IVAs can originate from the Purkinje system with a focal or reentrant mechanism. When IVAs originate from the Purkinje network, a Purkinje potential always precedes the QRS onset during IVAs, and is also recorded during sinus rhythm at the successful ablation sites. Left fascicular VTs occur with a reentrant mechanism involving the left anterior or posterior fascicle (posterior fascicle is more prevalent).22,23 It has been suggested that Purkinje tissue forms an important part of this reentrant VT circuit.22,23 Based on this anatomical and electrophysiological background, mapping for ablation is performed around the anatomical location of the involved fascicle seeking a discrete Purkinje potential that precedes the QRS complex during VT.22,23 Ablation at a basal site may be complicated with left bundle branch block. Therefore, catheter ablation should start from an apical site and shift toward a basal site until successful ablation is achieved. Catheter-induced trauma to the substrate may sometimes render the IVAs non-inducible, resulting in ablation failure.
Left fascicular VTs are frequently not inducible or non-sustained at the time of the planned catheter ablation. In such a case, mapping and ablation targeting retrograde Purkinje potentials recorded at the mid-inferior septum during sinus rhythm may be an alternative approach.29 A linear RFCA strategy guided by the presence of Purkinje potentials during sinus rhythm, with pace mapping as an additional guide may also be effective.30 A linear radiofrequency lesion set is placed perpendicular to the long axis of the LV, approximately midway from the base to the apex in the region of the mid to mid-inferior septum. This approach may be complicated with left posterior fascicular block.
RFCA of papillary muscle IVAs is very challenging as compared with that of the other IVAs, probably because of the deep location of the origin relative to the endocardial surface of the papillary muscles, and the difficulty in maintaining stable contact of the catheter tip at the papillary muscles with the vigorous motion associated with normal contraction of the papillary muscles.16–18 As a result of a deep origin of the papillary muscle IVAs, suppression of papillary muscle IVAs by a mechanical compression is rare, and instead, touching of a mapping catheter on the papillary muscles easily induces PVCs, which preclude activation mapping. A retrograde transaortic approach is usually used for mapping and catheter ablation of LV papillary muscle IVAs. A transseptal approach may be used to improve the contact and stability of the ablation catheter on the postero-medial papillary muscle during mapping of LV postero-medial papillary muscle IVAs,8 although that is not an option for mapping of LV anterolateral papillary muscle IVAs.
For identifying the papillary muscle IVA origin, activation mapping is the most reliable method. Although pace mapping usually provides helpful clues in IVAs, a discrete radiofrequency lesion at the site with an excellent pace map is likely to fail to eliminate the papillary muscle IVAs. Instead, there is often a change in the QRS morphology after a radiofrequency application, probably because the site of the papillary muscle IVA origin may be located away from the breakout site, which can be recognised as the site with the best pace map. When the patient does not have an excellent pace map, further radiofrequency lesions will be required to completely eliminate the papillary muscle IVAs as compared with that in the patients with an excellent pace map because there should be no discrete breakout sites from a deeper IVA origin.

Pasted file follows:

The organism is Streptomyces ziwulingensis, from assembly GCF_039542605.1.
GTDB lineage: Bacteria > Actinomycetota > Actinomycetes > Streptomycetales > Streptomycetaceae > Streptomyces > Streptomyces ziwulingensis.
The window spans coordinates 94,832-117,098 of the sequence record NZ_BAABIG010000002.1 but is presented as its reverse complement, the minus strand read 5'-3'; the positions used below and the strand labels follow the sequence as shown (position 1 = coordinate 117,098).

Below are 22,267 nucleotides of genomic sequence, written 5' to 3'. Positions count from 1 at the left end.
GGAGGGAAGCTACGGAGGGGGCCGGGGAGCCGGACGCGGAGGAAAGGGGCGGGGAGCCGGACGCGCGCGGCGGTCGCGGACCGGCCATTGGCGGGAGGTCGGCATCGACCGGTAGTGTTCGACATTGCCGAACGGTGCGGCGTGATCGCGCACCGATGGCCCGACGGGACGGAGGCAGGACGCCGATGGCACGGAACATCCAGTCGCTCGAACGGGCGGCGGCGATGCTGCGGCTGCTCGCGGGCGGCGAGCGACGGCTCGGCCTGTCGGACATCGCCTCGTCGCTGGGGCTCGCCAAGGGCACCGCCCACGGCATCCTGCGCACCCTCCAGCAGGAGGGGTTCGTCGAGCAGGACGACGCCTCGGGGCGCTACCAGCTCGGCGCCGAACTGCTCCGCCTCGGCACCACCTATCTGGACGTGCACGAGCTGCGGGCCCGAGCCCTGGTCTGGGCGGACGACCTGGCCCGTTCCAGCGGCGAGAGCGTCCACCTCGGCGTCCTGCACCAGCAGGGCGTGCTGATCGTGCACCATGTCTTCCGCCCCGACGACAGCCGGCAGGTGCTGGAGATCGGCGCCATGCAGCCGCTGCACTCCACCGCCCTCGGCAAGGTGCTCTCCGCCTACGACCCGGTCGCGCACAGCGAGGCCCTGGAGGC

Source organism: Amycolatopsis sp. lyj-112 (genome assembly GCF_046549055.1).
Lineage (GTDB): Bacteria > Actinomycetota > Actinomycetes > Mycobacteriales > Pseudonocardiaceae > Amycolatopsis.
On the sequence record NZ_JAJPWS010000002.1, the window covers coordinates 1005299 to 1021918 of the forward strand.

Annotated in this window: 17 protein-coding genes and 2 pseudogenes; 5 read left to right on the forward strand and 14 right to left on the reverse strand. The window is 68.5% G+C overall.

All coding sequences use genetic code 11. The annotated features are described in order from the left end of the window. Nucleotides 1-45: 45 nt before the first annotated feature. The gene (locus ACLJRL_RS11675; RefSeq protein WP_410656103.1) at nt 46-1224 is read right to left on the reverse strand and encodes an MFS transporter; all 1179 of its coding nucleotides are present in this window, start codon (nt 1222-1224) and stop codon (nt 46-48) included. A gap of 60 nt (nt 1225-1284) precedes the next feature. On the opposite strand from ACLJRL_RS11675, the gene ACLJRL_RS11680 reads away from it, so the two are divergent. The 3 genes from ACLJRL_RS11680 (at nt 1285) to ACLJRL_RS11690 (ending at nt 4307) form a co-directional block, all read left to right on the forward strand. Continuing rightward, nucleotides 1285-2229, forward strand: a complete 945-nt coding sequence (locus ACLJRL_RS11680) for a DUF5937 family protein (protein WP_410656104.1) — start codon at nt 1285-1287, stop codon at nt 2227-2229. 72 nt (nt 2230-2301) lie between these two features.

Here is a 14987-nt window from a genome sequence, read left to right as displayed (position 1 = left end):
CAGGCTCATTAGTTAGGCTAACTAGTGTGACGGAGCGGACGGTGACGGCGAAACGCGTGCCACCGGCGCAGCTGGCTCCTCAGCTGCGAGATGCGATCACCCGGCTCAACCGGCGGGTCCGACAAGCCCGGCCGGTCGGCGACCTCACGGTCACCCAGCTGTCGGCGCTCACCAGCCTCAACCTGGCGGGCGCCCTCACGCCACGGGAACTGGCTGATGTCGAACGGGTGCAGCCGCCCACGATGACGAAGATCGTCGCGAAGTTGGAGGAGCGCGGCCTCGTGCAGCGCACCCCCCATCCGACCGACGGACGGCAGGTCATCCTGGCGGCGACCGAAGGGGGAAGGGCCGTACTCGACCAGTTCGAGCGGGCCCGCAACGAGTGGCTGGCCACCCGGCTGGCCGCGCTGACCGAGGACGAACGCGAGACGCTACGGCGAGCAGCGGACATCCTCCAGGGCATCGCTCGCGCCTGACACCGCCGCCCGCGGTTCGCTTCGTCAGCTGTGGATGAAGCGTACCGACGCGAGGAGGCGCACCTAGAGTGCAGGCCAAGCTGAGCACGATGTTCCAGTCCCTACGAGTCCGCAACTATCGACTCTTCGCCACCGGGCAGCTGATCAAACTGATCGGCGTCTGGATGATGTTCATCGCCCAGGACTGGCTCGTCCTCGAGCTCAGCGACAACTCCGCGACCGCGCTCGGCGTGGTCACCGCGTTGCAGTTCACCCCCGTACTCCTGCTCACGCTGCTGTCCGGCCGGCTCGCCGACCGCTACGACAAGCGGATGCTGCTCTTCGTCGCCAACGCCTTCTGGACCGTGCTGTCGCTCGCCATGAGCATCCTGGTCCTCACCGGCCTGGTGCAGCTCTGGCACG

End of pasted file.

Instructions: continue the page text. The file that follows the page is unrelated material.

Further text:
The creation of a deep radiofrequency lesion may be necessary for the long term success of the catheter ablation of papillary muscle IVAs because of the distance between the papillary muscle IVA origin and endocardial surface. Therefore, the use of high radiofrequency power settings delivered from an irrigated tip ablation catheter is strongly recommended in the catheter ablation of papillary muscle IVAs. Understanding the fluoroscopic location of the papillary muscles with an LV electrogram is helpful, but an intensive monitoring with transthoracic and intracardiac echocardiography and/or a three-dimensional mapping system should be used as a guide for mapping.16–18,31
Patients with papillary muscle IVAs often exhibit variable QRS morphologies spontaneously and/or after the initial ablation lesions.18 The altered QRS morphologies of papillary muscle IVAs after the ablation may guide the following mapping and catheter ablation. Understanding the relationship between the changes in the QRS morphology and a shift in the breakout site to the opposite side of the papillary muscle may be helpful for determining the next target of the mapping and ablation. In these patients, radiofrequency lesions on both sides of the papillary muscles are often required to eliminate all variations in the QRS morphology. These differences in the QRS morphologies are compatible with the differences in the direction of the vector of the propagating wavefront from the successful ablation sites on both sides of the papillary muscles and can be reproduced by pacing from those sites. In these patients, a single IVA origin with preferential conduction to multiple exit sites is likely to operate with anisotropic conduction from the anatomic background that the LV papillary muscles are composed of a complex of myocardial strands with some separations between them on the basal and apical sides. Therefore, in some of these patients, radiofrequency lesions at a single site can eliminate all spontaneous QRS morphologies.